One of the benefits of a fall in demand, is that energy supply becomes a “buyers market”. Renewable energy such as solar and wind tend to be cheapest because they have “zero marginal cost” (basically, you don’t have to pay for fuel). Therefore, we can expect our use of high carbon fuels to drop. The graph below shows the percentage of demand that was met by “low carbon” fuels last week, and over a typical March. However, it should be noted that we have seen a general shift over the past few years to a lower carbon electricity mix, so even without the lock down we might have seen last week’s fuel fix outside of these bounds.

Low carbon fuel mix last week compared to an average March week. Data source: [1]

The laws of supply and demand say that a lower demand with the same supply should result in a lower cost. The graph below shows the average price paid by energy suppliers for electricity on each day. Note that the market operates in 30 minute periods, so there is price variation throughout the day which has not been shown. The price varies significantly day-to-day, but there does seem to have been a general reduction in cost.

The average price paid for electricity on the wholesale market. Data source: [2]

Those unfamiliar with wholesale prices might be surprised that average prices range from 1-3p/kWh, while consumers pay an average of 15p/kWh (most are currently on a flat rate). Infrastructure maintenance and profit margins account for a lot of this difference, however there are also costs arising from real-time balancing of the system’s supply and demand. Operator intervention is necessary because the electricity market mechanism will not necessarily arrive at a solution that can satisfy demand safely; an ex-colleague once explained real-time balancing to me as the process of engineers fixing the mess that the economists have made, but other opinions are available.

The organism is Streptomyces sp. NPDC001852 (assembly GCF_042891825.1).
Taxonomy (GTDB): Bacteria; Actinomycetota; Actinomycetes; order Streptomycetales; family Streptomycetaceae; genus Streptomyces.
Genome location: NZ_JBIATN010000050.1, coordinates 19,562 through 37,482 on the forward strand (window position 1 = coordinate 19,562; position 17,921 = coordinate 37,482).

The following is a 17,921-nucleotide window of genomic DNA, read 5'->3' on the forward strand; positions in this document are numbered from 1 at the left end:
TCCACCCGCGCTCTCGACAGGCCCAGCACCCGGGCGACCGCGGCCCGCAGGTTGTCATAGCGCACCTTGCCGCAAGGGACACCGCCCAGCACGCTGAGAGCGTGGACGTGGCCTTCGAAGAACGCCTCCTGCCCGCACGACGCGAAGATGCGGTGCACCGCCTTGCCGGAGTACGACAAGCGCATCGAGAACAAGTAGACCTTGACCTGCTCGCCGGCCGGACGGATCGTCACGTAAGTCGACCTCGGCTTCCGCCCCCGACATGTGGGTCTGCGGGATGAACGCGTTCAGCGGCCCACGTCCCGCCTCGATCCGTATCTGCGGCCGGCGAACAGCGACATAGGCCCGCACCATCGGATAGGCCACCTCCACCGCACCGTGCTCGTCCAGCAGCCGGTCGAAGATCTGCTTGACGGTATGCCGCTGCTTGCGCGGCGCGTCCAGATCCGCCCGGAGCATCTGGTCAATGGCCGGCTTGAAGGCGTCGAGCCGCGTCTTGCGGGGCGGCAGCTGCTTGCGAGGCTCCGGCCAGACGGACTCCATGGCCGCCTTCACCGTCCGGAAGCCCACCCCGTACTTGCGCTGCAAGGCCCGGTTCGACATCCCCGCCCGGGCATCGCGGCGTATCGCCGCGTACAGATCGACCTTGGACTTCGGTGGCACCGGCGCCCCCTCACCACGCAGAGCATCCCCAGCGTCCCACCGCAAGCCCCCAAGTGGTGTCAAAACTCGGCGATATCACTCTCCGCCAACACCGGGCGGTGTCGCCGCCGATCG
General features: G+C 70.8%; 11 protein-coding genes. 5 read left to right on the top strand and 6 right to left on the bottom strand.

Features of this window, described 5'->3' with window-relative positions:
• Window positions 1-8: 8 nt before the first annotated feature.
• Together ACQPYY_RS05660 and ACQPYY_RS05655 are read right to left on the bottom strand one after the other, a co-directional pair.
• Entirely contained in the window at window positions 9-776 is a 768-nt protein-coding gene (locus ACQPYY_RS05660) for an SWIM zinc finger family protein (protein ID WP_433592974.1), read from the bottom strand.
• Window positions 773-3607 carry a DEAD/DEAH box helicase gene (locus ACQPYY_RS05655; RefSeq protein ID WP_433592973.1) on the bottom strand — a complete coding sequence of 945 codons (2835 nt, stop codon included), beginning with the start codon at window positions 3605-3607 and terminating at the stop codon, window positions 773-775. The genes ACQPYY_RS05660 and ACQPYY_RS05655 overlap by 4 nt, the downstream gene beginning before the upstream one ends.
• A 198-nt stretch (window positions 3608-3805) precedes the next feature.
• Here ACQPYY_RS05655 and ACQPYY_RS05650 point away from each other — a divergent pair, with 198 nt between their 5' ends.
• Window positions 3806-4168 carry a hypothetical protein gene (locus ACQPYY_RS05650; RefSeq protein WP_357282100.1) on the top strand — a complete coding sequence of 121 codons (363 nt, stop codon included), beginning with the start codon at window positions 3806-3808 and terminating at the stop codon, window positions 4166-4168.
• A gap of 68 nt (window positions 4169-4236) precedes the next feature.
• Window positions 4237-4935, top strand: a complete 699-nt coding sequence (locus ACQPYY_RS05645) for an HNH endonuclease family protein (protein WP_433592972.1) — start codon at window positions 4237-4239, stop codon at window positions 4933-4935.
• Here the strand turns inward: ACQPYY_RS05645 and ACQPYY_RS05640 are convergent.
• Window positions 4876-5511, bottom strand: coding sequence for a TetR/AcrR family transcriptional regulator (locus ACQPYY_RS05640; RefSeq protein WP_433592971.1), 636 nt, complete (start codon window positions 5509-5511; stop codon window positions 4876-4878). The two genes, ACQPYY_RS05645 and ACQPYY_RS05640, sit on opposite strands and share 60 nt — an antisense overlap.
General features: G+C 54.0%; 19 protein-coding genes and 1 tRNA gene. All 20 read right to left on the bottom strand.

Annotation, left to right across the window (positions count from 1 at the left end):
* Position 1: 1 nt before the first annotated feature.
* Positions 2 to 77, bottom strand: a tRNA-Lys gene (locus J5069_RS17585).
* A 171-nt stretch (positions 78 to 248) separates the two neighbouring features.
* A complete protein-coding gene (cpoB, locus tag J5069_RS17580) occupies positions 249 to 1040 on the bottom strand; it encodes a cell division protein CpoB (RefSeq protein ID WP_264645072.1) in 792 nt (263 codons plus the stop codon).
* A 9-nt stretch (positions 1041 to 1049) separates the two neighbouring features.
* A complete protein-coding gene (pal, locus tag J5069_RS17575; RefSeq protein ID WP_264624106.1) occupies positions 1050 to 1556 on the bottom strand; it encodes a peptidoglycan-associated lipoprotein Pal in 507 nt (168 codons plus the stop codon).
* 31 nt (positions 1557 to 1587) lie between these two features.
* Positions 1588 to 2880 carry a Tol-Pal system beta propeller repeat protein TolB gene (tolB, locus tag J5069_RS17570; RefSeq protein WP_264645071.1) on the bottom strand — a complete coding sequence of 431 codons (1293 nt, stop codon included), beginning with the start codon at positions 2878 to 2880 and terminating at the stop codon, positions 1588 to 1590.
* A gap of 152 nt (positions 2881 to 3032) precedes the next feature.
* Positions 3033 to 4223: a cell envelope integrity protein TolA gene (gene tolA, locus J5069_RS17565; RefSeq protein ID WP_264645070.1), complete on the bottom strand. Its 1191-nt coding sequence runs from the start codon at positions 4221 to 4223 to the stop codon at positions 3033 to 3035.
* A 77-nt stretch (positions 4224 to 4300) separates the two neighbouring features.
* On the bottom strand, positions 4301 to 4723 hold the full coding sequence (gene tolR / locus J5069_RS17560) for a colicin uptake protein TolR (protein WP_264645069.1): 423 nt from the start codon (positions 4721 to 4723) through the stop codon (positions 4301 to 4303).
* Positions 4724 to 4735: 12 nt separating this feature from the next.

When a large percentage of demand is met by renewables the system frequency is more volatile, and so balancing can become more difficult (and expensive). If you are interested, National Grid have recently published this article describing the technical challenges they are facing in more detail. Additionally, when there is more uncertainty in demand (say, because the nation has just gone into lockdown) there is a higher chance that expensive reserve power will need to be utilised. Therefore, my expectation was the daily balancing costs would have increased over the past couple of weeks. However, the daily balancing costs (shown below) have not changed significantly.

The daily cost of balancing the system over per MWh of demand. Data source: [3]

Digging into the costs (which comprises a range of different balancing mechanisms) reveals that transmission constraint resolution heavily dominates the total cost. This is when the suppliers chosen by the market could cause sections of the network to become overloaded (e.g. because there are too many suppliers in one part of the country). This problem is not significantly affected by the changes to demand, which explains why the balancing costs do not seem to have been affected. In my view, these costs demonstrate a fundamental failing of the electricity market mechanism. However, given that I initially wanted this post to be impartial and factual, I’ll save this rant for another day.

To summarise, the electricity system is currently operating at very low costs. Unfortunately, consumers (who will see an increase in their domestic energy consumption) will see none of these savings. Maybe, after all of this is over, we could think about creating a fairer system?

[2] Elexon Portal SSP/SBP/NIV
[3] National Grid ESO, Daily Balancing Cost (Balancing Services Use of System)